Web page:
Near Dark (1987)

Rating: C+

Dir: Kathryn Bigelow
Star: Adrian Pasdar, Jenny Wright, Lance Henriksen, Bill Paxton

One of the canonical 80’s vampire flicks, this one is still a fondly-remembered cult movie but, in truth, is something of a letdown. While there are a couple of fabulous scenes, which probably explain why it has not been forgotten, the rest of the movie is an uneasy combination of AIDS parable, vampire movie, Western and gangsploitation. Caleb (Pasdar) is a small-town cowboy who falls in with Mae (Wright), only to find it’s a case of “once bitten, twice fry”, as sunlight now makes him smoke like Texas barbeque. And she’s the nice one of her clan, led by Jesse (Henriksen) who is very sprightly for his age – “I fought for the South”, as he puts it.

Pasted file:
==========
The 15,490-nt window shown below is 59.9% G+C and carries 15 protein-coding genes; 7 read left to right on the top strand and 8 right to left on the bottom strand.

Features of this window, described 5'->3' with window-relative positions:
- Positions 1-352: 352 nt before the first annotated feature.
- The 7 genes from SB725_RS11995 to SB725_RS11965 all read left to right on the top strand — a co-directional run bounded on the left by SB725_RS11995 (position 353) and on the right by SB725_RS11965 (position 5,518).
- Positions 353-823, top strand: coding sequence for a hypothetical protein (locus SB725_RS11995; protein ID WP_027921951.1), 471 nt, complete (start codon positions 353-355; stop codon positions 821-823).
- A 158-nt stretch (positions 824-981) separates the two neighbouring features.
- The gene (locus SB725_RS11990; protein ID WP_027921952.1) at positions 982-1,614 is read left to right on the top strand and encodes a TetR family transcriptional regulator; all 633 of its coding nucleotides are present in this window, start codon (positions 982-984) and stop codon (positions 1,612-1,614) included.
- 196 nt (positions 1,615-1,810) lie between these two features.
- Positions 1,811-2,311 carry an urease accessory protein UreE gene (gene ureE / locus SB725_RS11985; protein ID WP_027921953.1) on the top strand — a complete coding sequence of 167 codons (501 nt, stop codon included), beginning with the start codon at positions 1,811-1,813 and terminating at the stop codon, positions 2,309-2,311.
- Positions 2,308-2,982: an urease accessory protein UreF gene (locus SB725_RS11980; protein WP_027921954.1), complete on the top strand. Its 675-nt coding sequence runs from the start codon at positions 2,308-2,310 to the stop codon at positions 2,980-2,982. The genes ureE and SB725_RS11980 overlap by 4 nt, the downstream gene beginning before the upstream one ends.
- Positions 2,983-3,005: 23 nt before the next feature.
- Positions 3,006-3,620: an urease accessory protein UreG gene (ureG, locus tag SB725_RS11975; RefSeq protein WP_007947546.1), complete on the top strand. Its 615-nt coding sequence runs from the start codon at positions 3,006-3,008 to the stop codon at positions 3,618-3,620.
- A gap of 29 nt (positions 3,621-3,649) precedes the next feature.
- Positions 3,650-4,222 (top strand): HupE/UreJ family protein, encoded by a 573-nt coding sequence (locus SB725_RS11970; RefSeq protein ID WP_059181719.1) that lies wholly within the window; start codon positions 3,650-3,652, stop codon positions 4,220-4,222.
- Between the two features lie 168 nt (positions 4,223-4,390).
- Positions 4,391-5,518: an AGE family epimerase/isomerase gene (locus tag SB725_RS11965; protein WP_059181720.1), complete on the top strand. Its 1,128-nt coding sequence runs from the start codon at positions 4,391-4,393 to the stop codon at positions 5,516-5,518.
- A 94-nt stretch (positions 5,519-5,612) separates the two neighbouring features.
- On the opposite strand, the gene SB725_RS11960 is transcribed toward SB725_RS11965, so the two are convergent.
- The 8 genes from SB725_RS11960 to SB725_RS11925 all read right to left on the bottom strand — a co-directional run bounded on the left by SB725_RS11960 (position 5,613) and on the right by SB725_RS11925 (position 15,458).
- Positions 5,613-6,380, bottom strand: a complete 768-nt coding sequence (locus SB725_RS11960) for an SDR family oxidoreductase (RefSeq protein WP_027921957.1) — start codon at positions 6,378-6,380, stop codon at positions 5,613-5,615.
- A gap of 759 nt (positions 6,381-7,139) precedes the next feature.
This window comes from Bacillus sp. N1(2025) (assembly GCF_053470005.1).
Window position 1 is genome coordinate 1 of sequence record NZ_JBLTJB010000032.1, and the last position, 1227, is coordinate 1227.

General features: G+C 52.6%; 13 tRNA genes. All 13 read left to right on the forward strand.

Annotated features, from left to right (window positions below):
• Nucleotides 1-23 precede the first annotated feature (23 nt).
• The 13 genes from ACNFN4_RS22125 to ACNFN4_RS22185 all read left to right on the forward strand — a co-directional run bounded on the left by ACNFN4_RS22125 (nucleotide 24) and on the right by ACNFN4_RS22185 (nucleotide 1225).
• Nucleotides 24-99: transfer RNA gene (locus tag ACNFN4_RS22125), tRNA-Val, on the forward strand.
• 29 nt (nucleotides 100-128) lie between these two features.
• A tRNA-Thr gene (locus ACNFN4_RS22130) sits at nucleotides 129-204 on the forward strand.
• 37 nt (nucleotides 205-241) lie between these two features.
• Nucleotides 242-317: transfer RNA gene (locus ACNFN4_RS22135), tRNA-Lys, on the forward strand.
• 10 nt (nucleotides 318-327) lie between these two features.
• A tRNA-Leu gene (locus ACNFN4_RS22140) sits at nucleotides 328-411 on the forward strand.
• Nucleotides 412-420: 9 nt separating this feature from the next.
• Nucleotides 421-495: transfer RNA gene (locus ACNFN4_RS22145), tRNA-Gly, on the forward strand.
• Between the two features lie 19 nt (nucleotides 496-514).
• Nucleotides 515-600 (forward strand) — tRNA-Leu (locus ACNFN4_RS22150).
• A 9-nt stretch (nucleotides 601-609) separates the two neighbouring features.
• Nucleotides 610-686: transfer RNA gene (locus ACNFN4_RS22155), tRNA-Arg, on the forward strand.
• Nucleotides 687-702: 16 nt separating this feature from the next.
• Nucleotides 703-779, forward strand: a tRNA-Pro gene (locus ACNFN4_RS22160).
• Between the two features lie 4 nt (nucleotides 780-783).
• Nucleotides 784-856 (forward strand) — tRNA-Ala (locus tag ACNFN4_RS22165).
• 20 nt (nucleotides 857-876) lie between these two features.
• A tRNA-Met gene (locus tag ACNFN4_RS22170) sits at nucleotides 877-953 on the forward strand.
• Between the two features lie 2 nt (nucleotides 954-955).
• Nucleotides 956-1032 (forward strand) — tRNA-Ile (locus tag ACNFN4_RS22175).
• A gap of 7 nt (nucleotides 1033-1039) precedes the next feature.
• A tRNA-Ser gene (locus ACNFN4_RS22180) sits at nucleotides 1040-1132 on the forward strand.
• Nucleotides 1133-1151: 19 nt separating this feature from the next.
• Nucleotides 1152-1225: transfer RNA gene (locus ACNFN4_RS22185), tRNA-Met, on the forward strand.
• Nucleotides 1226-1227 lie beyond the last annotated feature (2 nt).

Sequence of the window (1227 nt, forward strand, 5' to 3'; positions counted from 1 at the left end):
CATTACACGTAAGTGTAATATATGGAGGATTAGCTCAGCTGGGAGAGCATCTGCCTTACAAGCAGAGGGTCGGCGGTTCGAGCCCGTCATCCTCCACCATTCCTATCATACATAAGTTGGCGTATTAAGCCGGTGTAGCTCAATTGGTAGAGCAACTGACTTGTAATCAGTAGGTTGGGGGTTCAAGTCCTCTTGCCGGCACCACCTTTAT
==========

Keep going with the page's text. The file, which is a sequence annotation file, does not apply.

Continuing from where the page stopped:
This came out a couple of months after The Lost Boys, and is almost radially opposite in approach, preferring rural, C&W grunge to urban, neon esplanades. The main problem here is Pasdar, whose lack of charisma is obvious, and made worse by a reliance on brooding atmosphere. For long periods, not much actually happens, and the “solution” for vampirism in Bigelow and Eric Red’s script is ridiculously naive. However, when it kicks off, we get the scenes mentioned earlier – a bar-room slaughter and a motel shootout – which have more menace and tension than the rest of the film put together. These two sequences will stick in your mind long after the (kinda tedious) other 85 minutes have long gone.